Matt Rourke/AP
Philadelphia District Attorney Larry Krasner speaks with members of the media during a news conference in Philadelphia, Feb. 6, 2019.

Mr. Krasner is one of several prosecutors elected in recent years on a platform of progressive policies to implement Brady lists, and this summer has brought demands from activists around the country for prosecutors to include officers who “exhibit racist or violent views.”

St. Louis Circuit Attorney Kimberly Gardner announced in June she was adding 22 officers to her “exclusion list” after the Plain View Project, a Philadelphia-based watchdog group, surfaced racist Facebook posts they had made.

Earlier this year, three candidates for district attorney in New York’s Queens borough said they would make its database of problem cops public. Melinda Katz, who won the election, said that while she would prosecute officers who lied on the stand, she would not make the database public, the Queens Daily Eagle reported.

Police unions have fought the maintenance of do-not-call lists. The California case stemmed from a lawsuit brought by the Los Angeles County Sheriff's deputies union arguing that allowing alerts to prosecutors would violate state law. In Philadelphia, the local chapter of the Fraternal Order of Police sued over Mr. Krasner’s database last November, saying that being on it could result in “lost wages, damages to reputation and professional harm to those police officers.”

“There’s going to be times when they’re not going to call an officer in certain cases,” the group's president, John McNesby, told the Philadelphia Inquirer, “but the bottom line is: Are they going to be vilified forever, are they going to be blackballed forever?”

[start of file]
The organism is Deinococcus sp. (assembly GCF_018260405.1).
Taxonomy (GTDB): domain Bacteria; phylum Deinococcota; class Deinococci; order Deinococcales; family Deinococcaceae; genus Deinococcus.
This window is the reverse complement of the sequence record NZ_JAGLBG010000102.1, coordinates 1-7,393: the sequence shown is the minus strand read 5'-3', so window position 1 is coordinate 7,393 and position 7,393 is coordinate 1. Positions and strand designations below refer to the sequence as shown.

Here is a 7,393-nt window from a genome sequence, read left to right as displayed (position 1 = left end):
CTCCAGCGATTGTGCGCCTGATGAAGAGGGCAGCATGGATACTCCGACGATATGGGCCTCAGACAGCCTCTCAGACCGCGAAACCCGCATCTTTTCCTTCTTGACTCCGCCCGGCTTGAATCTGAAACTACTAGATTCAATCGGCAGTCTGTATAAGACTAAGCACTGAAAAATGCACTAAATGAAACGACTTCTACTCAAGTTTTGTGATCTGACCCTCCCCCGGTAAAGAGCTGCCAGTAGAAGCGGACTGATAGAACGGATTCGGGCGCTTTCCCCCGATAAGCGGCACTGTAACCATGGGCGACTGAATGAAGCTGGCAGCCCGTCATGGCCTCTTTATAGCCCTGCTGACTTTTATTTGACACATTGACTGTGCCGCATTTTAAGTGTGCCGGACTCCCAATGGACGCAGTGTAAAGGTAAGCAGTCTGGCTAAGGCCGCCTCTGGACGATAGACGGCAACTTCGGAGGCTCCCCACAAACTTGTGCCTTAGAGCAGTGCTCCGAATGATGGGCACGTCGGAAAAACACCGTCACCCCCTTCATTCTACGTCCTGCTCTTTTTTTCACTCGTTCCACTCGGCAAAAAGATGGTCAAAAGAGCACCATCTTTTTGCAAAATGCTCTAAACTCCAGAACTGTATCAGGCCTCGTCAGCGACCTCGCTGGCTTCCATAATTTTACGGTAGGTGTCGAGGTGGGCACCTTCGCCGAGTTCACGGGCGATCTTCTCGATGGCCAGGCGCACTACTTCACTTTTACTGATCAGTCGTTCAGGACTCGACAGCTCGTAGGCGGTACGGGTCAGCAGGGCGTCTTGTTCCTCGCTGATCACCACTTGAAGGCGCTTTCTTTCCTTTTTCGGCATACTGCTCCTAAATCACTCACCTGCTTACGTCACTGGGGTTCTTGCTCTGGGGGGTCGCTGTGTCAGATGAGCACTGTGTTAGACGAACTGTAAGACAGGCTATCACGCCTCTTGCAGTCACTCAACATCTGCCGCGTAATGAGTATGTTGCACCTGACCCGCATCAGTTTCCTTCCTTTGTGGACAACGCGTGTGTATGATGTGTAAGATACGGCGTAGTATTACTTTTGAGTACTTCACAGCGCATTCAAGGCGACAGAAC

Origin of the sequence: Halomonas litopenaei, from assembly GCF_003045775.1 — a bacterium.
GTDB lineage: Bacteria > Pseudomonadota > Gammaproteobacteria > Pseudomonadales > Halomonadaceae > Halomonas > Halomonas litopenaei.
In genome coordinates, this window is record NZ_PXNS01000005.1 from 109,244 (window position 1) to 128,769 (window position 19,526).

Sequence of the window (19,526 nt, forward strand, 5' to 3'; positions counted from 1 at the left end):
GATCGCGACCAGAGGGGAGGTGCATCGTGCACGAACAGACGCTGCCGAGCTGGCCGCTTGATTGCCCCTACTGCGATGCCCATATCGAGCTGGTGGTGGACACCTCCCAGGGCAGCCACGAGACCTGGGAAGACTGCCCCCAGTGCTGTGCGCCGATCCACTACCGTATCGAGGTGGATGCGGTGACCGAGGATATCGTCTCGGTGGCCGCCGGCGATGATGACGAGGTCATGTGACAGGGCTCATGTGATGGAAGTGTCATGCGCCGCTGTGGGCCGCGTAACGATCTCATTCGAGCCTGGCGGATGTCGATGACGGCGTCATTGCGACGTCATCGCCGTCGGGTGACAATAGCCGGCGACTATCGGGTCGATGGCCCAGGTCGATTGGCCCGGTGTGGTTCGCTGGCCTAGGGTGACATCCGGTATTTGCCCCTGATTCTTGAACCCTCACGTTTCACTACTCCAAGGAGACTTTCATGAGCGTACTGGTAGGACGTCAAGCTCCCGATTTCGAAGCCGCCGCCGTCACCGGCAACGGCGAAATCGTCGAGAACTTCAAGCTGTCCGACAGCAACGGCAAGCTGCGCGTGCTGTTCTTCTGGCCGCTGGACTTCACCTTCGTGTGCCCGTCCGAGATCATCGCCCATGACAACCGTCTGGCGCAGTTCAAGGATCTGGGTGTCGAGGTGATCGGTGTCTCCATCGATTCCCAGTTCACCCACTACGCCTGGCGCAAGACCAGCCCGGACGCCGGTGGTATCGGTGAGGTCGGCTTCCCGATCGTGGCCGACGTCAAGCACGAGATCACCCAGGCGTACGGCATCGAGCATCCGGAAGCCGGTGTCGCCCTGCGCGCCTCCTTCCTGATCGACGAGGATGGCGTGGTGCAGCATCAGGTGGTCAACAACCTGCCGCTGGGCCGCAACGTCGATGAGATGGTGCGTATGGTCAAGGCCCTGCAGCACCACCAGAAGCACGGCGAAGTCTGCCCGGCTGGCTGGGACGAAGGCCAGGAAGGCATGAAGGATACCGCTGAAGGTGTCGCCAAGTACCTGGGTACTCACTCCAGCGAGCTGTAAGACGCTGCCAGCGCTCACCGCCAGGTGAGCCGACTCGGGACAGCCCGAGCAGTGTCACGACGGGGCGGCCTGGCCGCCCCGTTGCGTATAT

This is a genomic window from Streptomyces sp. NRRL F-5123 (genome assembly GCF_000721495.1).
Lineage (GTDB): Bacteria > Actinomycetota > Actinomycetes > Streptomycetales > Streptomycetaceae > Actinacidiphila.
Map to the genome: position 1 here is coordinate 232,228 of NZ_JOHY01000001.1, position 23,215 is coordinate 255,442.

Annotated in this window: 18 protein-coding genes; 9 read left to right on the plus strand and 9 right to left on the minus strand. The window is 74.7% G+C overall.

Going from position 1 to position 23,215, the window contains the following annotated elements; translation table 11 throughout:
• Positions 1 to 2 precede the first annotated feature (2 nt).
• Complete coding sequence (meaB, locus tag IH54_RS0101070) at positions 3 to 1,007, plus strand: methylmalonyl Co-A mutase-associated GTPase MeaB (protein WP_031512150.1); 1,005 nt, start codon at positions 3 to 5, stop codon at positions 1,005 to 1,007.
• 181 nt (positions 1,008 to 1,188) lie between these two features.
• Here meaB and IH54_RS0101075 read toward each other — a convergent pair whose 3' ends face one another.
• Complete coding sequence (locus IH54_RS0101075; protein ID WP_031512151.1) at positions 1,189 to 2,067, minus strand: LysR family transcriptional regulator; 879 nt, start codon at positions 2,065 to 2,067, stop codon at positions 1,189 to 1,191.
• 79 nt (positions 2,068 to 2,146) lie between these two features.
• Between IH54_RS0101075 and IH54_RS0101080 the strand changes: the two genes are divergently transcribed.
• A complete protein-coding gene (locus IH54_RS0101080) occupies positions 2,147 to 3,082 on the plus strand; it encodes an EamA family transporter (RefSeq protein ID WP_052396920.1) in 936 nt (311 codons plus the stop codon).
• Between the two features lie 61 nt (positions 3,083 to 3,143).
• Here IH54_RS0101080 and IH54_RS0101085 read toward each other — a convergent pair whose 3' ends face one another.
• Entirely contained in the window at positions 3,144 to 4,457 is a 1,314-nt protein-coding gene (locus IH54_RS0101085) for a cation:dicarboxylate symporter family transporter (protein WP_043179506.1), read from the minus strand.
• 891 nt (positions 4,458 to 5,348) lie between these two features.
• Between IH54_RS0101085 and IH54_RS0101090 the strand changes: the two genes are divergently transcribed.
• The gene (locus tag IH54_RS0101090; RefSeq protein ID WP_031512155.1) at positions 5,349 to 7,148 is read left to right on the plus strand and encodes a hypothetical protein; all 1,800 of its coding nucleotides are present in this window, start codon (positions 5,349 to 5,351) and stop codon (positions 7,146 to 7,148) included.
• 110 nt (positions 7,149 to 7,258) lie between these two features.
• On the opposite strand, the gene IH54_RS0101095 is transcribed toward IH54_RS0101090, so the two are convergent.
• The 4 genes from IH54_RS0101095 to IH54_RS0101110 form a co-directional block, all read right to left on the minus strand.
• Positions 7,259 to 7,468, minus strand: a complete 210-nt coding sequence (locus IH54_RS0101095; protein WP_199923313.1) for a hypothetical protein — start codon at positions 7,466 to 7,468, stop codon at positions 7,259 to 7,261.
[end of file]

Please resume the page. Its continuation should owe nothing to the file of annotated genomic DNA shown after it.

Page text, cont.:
A judge threw out the lawsuit last week. The union did not respond to a request for comment, but Mr. Krasner says the database both “changes almost every day” and allows officers to contest their inclusion on it.

“If they’re going to be added to the database they’re notified and given opportunity to, without an attorney, come in and state the reasons why they think they should not be,” he adds. “It’s simply not true they have no recourse, and it’s simply untrue that we’re unwilling to change things and don’t take people off.”

A “small” fix

Prosecutors are widely regarded as the most important actors in the criminal justice system, with the power to make charging decisions, negotiate plea deals, and dismiss cases altogether. Law enforcement, with the power to bring anyone it touches into the criminal justice system, is almost as powerful.